Sunday, January 15, 2012

"What Fueled Twitter’s Success?"

How did Twitter become so popular? The simple answer is that nothing succeeds like success - the same reason we still have the QWERTY keyboard.

A more sophisticated answer can be found in this article by Paul Hyman (ACM News, January 12, 2012), which is a report on a technical article (Modeling the adoption of innovations in the presence of geographic and media influences by Jameson L. Toole, Meeyoung Cha, and Marta C. González), but from me you're going to get a very minimal, two-part explanation.
  1. Lots of people who lived near each other adopted Twitter early on. The service became available in late March of 2006, and by early August of 2009 "nearly 3.5 million people signed up for Twitter, mainly in cities with high concentrations of young, tech-savvy early adopters like San Francisco and Boston."
  2. Celebrity praise of Twitter - Ashton Kutcher and Oprah Winfrey are mentioned - also boosted the number of users dramatically.
Together, these two forces pushed Twitter users to "a tipping point of 13.5% of the population." And the rest is history.

So if you want your product to "go viral," release it first in locations with lots of likely early adopters and induce celebrities to plug it. It would probably help to use Twitter or Facebook.

Ken Pimple, PAIT Project Director

Thursday, January 5, 2012

Call for papers: Personal and Ubiquitous Computing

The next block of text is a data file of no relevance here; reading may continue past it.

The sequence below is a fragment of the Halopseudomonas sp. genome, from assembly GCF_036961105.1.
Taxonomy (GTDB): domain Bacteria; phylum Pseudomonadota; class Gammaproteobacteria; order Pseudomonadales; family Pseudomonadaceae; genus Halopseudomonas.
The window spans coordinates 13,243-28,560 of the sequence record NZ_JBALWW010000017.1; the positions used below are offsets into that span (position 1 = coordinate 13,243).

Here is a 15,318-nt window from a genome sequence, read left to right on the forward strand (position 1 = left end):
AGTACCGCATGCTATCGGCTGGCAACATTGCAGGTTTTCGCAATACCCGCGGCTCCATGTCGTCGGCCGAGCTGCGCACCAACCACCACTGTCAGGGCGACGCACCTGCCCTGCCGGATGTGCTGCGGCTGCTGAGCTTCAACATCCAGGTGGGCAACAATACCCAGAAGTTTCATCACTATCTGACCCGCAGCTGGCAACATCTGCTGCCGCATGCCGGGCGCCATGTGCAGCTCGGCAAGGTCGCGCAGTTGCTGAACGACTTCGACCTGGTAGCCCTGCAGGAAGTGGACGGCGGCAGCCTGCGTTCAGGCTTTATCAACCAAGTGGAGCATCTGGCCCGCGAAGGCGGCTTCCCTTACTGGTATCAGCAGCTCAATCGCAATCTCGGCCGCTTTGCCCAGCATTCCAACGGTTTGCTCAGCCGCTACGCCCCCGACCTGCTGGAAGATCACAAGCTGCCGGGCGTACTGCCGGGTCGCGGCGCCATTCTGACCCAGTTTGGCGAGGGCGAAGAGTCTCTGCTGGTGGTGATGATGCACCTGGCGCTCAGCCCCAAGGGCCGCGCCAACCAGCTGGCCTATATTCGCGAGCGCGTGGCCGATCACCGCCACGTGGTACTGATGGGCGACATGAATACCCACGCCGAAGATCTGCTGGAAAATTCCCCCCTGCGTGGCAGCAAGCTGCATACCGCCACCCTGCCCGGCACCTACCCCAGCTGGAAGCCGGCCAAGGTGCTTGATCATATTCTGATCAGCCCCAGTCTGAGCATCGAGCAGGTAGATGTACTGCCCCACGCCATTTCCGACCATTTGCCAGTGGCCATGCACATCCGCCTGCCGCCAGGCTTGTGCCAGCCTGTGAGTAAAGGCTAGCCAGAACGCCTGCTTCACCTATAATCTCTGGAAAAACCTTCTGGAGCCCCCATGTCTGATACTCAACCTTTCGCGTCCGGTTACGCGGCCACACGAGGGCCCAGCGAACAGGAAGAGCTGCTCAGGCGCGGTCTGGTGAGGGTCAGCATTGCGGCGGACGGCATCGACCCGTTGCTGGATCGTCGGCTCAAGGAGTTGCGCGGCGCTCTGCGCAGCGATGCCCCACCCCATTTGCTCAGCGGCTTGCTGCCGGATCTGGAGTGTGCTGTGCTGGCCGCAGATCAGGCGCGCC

Personal and Ubiquitous Computing
Special Issue on Security and trust in Context-Aware systems

Important dates
  • Manuscript submission:   28.02.2012
  • First round of reviews:    31.03.2012
  • Submission of revisions:  21.04.2012
  • Acceptance notification:  21.05.2012
  • Final manuscript due:      18.06.2012
  • Publication date:             Summer 2012
Over the last several years, studies considering impacts of security and trust in personal and ubiquitous computing have become an independent research field within the Pervasive Computing area. One strand has concentrated on using context data to establish security or authentication, while a second strand considers trust in context and services provided by remote devices. A third strand, motivated by corporate applications, focuses on resilience of an instrumentation of distributed sources.

Research also considers the question how much information can be obfuscated to protect the privacy of a user without preventing the correct operation of a given application. Methodologically, new models for the specific attack scenarios, security threats and counter-effects in wireless sensor networks and context-aware mobile systems need to be developed. 

Clearly, these strands intersect varied disciplines, including acquisition and classification of context, cryptography and fuzzy authentication, sensor networks, information theory and interface design.

The objective of this special issue is to provide a platform to bring together the above strands and other emerging paradigms of research in this area and thereby provide further impetus to research on this class of problems.

We solicit original papers and tutorial surveys on the following list of indicative topics.